Identifying the motivational factors of international students in the hospitality workplace: An insight into motivating and retaining part-time hospitality employees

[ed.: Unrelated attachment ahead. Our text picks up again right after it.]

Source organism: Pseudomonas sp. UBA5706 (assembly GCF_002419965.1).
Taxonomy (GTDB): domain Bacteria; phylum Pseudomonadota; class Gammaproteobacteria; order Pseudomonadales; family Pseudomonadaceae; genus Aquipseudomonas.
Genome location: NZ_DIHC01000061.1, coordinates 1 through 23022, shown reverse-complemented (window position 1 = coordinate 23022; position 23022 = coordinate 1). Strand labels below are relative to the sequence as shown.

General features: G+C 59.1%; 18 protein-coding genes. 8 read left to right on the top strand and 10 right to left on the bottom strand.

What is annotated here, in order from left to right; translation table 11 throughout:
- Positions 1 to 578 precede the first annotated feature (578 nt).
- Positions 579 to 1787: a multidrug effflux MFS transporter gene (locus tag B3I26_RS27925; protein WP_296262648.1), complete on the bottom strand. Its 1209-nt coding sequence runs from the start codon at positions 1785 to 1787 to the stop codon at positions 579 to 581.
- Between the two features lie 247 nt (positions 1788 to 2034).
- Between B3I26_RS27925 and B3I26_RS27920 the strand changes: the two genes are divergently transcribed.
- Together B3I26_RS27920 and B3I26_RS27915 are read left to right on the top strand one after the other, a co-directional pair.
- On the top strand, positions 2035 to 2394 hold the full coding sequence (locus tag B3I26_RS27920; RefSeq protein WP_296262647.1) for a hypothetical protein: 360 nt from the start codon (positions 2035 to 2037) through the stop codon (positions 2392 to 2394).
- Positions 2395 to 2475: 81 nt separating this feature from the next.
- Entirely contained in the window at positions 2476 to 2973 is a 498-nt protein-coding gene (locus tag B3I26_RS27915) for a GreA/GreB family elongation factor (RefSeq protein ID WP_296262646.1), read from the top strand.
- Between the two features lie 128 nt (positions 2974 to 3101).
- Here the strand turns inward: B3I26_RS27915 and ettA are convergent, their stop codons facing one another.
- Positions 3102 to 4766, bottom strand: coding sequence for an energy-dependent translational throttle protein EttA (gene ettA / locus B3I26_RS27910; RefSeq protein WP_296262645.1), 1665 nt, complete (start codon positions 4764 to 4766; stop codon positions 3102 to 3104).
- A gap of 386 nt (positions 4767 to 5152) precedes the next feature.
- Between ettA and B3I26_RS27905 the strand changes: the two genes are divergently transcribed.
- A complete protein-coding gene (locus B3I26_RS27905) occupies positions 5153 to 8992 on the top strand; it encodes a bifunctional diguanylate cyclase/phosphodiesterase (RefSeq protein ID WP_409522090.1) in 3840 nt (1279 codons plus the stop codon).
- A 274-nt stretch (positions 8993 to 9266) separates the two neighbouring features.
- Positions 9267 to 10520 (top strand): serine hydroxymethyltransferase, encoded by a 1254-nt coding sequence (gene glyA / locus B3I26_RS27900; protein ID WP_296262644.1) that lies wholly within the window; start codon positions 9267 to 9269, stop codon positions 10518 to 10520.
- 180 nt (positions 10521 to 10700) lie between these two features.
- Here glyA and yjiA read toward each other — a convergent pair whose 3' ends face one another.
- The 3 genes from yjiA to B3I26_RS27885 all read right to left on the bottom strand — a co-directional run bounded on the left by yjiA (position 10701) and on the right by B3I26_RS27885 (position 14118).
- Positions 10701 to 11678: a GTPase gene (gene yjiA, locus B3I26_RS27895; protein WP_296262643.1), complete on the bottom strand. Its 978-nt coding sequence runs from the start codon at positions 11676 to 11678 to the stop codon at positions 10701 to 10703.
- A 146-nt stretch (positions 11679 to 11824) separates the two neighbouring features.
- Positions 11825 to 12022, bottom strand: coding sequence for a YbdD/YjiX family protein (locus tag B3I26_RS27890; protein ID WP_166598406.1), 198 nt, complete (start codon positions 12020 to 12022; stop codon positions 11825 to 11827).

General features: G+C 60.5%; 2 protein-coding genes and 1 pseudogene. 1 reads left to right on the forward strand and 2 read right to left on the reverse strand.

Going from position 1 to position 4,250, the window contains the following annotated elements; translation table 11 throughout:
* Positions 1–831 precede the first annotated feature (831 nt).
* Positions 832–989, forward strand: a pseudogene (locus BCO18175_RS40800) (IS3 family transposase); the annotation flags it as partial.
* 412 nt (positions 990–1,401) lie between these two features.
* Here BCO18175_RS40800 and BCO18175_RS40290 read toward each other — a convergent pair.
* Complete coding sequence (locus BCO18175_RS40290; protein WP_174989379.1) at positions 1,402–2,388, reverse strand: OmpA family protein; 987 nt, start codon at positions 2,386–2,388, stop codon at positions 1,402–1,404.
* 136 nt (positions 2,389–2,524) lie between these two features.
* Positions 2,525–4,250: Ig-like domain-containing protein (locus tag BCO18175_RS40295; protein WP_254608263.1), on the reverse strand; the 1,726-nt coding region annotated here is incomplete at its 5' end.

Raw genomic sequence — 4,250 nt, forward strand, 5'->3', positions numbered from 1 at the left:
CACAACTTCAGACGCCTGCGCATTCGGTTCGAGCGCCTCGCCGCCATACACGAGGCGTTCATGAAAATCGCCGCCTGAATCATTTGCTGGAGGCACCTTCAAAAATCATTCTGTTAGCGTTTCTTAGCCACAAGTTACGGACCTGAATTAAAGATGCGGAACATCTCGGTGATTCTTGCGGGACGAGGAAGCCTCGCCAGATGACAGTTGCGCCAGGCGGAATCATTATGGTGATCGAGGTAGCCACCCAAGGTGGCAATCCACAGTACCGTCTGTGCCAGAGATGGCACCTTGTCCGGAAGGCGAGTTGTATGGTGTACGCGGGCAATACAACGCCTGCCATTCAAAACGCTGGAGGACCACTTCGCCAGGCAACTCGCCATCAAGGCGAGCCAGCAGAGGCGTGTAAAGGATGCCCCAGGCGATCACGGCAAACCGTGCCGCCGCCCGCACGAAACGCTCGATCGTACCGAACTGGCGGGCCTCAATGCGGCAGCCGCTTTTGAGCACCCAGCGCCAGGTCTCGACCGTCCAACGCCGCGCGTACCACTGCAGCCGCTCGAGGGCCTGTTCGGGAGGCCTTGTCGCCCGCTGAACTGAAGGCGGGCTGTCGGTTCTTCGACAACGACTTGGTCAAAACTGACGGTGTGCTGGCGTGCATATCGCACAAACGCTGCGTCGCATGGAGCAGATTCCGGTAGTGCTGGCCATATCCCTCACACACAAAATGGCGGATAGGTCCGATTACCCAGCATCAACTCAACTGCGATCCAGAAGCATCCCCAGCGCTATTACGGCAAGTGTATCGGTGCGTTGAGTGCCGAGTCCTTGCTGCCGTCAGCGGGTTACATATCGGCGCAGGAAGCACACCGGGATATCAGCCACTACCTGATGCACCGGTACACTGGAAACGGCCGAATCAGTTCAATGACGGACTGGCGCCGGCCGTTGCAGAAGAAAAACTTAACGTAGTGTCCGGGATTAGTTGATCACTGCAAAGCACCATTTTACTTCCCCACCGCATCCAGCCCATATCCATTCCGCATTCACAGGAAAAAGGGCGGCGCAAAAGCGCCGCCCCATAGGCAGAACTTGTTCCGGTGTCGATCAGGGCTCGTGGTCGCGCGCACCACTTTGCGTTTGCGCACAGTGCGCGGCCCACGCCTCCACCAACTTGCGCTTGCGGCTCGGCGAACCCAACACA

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The New Zealand export education levy annual report shows that there were 106,955 international students in New Zealand in 2016 (Ministry of Education, 2016), and it is estimated that tuition paid by international students offers New Zealand an average of $883.8 million in income per year. Besides these financial advantages, international students are also regarded by New Zealand hospitality organisations as an important temporary workforce that can help them address the ongoing shortage of part-time employees. According to the New Zealand Ministry of Business, Innovation and Employment (2015), nearly one in ten foodservice jobs are held by international students. However, the characteristics of hospitality work means it lacks enough charm to retain its employees, because of long work hours, poor work conditions, low pay, etc. Accordingly, the staff turnover rate in the New Zealand hospitality industry was nearly 50% in the past two years (Human Resources Institute of New Zealand, 2016). Theoretically, the positive relationship between employee motivation and staff retention has been proven by many researchers (Lam, Lo, & Chan, 2002; Milman & Dickson, 2014). Thus, cognisant of the importance of international students to New Zealand hospitality organisations, hospitality employers may need a better understanding of job motivation and the motivational needs of international students in order to increase student-worker job satisfaction, and therefore, retention. Nevertheless, although previous literature exists on the motivational factors of hospitality employees, little has been done on the motivational factors of student-workers, especially international students. This study therefore identified and measured the motivational factors of international students in hospitality workplaces, informed by Herzberg’s motivation theory and using the IPA (Importance-Performance Analysis) model, and examines the relationship between international students’ perceptions of motivational factors and their turnover intentions. The study adopted a quantitative research approach (survey) that entailed distributing an online-questionnaire to respondents who were international students and part-time employees in Auckland hospitality organisations. A total of 161 valid responses were collected and analysed using SPSS (Statistical Package for Social Sciences, version 21). In contrast to Herzberg’s motivation theory, the findings of this study reveal that good pay, work-life balance, and a comfortable working environment are the most important motivational factors for international students in hospitality workplaces. However, in terms of the relationship between perceptions of motivational factors and turnover intentions, the results are aligned with Herzberg’s theory, in that perceptions of hygiene factors can significantly predict turnover intentions while perceptions of motivators fail. Moreover, the findings also include an exploration of the relationship between demographic factors and motivational factors. For example, job security is found to be more important to female students than to male students, and work-life balance is more important to Indian students than to Chinese students. As an exploratory study, the results add new knowledge to existing literature regarding the motivational factors of international students in the hospitality workplace, and the discussion provides practical information to hospitality practitioners and an insight into motivating and retaining part-time hospitality employees.